MSPs work diligently to ensure that every practitioner working in his or her healthcare facility has been properly vetted, credentialed, and oriented through the Medical Staff process. However, there are instances when the medical staff services department isn’t informed about a non-physician working until after they have provided care. This is a major risk to the organization, to the medical staff, and to the patient. Understanding how this happens and the solutions that can be applied is the purpose of this blog.
The first solution is to understand your practitioner groups (physicians, DOs DPM, etc.). MSPs have become masters in managing the credentials for these practitioners. This blog features how we can use the same level of expertise in managing the non-physician practitioner.
For the MSO, the non-physician groups we are focusing on include limited staff professionals, advanced practice professionals, and allied health professionals. The implementation of the non-physician into mainstream healthcare delivery, for the MSP, means a shift in the practice of medicine, a shift in the process of credentialing, and a shift in terminology. We now have expanded our vocabulary and refer to non-physician practitioners not just as Advanced Practice Professionals, but instead using the professional terms given by their national organizations: Physician Assistants, Nurse Practitioners, Certified Registered Nurse Anesthetist, Psychologist, and Certified Nurse Midwife.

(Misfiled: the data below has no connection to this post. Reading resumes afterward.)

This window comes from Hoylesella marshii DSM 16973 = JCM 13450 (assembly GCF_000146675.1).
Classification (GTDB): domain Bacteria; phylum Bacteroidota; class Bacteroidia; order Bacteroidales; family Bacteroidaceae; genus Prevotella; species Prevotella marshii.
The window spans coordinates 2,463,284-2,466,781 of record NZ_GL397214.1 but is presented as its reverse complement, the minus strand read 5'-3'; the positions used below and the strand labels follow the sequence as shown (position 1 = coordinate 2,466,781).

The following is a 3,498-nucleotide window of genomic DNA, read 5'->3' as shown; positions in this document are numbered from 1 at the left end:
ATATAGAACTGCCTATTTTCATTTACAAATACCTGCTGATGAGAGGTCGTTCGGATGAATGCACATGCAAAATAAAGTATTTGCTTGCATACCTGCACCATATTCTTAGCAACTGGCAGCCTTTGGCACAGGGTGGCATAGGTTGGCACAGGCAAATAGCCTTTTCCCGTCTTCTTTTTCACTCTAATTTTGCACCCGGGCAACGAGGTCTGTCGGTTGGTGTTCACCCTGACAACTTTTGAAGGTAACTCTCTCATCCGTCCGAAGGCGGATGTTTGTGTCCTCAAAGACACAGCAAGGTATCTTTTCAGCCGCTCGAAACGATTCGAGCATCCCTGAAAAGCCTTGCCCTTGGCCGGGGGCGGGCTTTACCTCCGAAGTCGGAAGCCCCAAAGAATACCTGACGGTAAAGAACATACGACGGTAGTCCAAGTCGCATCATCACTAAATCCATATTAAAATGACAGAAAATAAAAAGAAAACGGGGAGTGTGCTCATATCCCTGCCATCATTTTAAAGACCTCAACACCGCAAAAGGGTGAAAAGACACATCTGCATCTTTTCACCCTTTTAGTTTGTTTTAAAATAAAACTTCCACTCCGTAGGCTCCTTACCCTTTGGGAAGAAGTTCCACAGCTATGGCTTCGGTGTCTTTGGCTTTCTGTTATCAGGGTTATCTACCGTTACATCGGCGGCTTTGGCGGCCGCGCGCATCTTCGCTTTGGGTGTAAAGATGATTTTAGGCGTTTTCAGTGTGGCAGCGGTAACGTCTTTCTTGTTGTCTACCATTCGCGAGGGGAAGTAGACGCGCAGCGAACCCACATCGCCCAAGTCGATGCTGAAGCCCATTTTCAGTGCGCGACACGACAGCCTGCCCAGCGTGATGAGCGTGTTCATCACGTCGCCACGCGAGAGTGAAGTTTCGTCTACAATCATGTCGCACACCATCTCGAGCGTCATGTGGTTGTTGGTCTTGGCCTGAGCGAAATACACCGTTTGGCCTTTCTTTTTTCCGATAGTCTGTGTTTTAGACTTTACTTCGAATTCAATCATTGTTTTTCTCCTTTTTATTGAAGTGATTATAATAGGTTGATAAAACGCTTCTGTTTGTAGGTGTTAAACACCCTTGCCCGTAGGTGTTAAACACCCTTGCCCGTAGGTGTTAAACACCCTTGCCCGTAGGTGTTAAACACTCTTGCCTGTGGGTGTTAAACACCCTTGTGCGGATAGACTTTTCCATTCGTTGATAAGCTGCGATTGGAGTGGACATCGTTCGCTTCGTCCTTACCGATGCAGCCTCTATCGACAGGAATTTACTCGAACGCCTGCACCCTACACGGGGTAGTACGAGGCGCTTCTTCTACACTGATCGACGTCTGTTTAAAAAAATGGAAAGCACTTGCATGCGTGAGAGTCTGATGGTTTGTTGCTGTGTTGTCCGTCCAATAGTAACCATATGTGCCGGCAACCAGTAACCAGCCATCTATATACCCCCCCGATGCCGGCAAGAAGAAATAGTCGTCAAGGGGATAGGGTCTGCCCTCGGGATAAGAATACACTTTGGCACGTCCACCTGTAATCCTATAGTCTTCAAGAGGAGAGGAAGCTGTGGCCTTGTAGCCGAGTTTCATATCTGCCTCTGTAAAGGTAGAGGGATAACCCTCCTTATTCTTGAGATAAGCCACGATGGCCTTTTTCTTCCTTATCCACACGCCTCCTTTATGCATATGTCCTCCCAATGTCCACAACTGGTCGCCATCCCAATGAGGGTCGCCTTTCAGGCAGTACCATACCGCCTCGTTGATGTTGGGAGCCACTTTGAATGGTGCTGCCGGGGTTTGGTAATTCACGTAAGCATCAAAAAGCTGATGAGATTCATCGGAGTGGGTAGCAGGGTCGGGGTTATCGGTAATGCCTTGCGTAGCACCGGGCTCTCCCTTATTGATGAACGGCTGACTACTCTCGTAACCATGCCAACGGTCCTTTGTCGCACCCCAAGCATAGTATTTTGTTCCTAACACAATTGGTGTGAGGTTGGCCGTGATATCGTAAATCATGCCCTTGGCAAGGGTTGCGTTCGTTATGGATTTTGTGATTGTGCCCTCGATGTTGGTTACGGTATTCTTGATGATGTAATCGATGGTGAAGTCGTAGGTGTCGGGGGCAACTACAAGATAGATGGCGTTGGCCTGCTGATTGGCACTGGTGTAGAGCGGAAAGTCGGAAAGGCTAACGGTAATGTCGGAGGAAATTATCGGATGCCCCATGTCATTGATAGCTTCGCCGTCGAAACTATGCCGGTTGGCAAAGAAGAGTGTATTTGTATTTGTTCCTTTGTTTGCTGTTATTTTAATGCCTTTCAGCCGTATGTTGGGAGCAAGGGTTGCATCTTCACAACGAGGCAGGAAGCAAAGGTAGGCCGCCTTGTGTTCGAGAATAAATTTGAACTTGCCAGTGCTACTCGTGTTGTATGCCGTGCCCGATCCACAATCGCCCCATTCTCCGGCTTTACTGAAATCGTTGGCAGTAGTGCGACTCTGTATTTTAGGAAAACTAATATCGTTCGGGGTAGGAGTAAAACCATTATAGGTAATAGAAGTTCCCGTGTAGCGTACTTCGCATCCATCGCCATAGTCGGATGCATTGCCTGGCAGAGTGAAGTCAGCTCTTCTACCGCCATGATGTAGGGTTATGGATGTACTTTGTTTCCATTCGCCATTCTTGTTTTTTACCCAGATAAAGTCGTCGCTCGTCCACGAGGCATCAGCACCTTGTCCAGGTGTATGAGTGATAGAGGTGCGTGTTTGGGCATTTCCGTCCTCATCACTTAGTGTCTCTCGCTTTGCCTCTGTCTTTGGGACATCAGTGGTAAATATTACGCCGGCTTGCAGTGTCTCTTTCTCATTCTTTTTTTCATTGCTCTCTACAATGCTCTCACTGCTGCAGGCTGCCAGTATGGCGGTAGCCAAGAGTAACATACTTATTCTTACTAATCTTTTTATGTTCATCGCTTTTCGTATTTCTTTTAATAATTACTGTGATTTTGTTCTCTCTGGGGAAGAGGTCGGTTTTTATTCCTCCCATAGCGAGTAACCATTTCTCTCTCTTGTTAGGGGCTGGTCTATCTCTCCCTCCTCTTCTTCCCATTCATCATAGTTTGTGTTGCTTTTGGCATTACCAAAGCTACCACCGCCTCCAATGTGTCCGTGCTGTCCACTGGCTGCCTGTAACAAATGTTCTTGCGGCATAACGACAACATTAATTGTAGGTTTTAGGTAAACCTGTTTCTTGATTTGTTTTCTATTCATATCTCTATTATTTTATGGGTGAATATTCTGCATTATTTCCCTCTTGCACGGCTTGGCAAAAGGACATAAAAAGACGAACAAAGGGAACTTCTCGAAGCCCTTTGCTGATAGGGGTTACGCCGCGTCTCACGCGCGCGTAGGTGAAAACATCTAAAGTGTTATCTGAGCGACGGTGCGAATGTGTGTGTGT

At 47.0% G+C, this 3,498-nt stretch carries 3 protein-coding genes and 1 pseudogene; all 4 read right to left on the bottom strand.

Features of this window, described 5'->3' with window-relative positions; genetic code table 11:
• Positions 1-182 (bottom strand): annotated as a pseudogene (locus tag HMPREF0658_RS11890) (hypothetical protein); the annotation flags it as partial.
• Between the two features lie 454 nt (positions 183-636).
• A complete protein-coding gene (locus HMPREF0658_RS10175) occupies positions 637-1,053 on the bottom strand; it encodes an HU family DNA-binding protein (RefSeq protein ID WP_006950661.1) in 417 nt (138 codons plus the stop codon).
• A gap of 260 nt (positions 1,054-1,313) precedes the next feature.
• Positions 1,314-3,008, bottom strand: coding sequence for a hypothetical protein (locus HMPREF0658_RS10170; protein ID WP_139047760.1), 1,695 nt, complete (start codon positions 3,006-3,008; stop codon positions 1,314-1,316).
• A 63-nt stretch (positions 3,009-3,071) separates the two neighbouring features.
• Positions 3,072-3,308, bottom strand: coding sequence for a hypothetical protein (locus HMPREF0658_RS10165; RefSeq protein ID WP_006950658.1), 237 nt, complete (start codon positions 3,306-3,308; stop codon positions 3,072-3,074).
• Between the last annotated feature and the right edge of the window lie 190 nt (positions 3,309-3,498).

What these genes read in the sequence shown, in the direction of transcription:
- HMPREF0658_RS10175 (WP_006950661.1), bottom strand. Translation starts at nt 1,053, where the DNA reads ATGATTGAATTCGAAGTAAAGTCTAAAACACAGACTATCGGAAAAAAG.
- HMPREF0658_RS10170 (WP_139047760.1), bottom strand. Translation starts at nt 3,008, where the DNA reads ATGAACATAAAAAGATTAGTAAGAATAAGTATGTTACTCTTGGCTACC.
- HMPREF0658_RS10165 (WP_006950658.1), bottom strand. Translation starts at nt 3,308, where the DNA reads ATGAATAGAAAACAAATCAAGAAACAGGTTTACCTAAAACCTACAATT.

The scope of practice for the APP is outlined in the requirements of the State, the Medical Staff Governance Documents, and the Delineations of Privileges. It is up to the organization to establish the roles/responsibility of the APP, and although the requirements can be less, they cannot be more.
The second consideration is the status of the APP, whether they are contracted or employed by the organization, and how they fit into the overall organizational structure in regard to clinical responsibilities. Are they allowed to provide independent care (admit and manager), or are responsibilities supervised (suture & close)?
Integration of the non-physician is paramount to the success of the organization and the care of the patient. By integrating the APP responsibilities into the organizations governance documents, involving them in committee and department functions, allowing access to the MS Lounge to network with medical staff and the inclusion in social events goes a long way toward solidifying their role as a member of the team.
The MSP is a key element in the proper on-boarding and overall success of APPs. Our influence can change the perspective of the value APPs bring to the table in the coordination of quality care.